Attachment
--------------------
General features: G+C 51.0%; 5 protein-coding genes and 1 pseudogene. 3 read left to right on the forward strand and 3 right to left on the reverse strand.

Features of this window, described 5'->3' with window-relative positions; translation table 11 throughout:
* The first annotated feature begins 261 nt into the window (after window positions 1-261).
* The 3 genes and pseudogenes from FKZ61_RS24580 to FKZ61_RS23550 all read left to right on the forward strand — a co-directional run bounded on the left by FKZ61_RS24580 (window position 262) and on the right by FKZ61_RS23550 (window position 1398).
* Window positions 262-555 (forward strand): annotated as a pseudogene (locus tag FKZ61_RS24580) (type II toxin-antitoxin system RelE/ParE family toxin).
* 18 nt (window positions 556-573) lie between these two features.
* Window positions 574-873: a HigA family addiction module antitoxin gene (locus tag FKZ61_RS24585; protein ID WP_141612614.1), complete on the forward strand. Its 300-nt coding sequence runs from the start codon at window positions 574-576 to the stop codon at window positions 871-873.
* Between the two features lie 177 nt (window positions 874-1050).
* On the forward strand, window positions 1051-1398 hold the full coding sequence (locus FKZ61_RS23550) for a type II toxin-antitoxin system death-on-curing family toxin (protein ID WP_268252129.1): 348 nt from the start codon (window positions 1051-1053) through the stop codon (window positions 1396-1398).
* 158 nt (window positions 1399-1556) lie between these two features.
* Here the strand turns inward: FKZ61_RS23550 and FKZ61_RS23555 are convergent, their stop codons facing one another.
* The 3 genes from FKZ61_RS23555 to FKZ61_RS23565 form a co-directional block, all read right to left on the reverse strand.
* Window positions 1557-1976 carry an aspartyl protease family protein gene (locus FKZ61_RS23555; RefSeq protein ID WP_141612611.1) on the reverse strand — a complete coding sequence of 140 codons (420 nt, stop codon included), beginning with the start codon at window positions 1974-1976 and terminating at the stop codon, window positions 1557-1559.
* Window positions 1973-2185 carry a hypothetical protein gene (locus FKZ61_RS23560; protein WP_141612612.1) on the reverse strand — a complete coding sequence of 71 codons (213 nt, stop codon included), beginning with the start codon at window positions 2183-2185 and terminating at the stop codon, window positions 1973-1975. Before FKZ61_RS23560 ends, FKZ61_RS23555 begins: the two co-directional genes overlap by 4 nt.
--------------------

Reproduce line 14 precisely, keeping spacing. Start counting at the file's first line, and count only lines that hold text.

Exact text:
* Window positions 1973-2185 carry a hypothetical protein gene (locus FKZ61_RS23560; protein WP_141612612.1) on the reverse strand — a complete coding sequence of 71 codons (213 nt, stop codon included), beginning with the start codon at window positions 2183-2185 and terminating at the stop codon, window positions 1973-1975. Before FKZ61_RS23560 ends, FKZ61_RS23555 begins: the two co-directional genes overlap by 4 nt.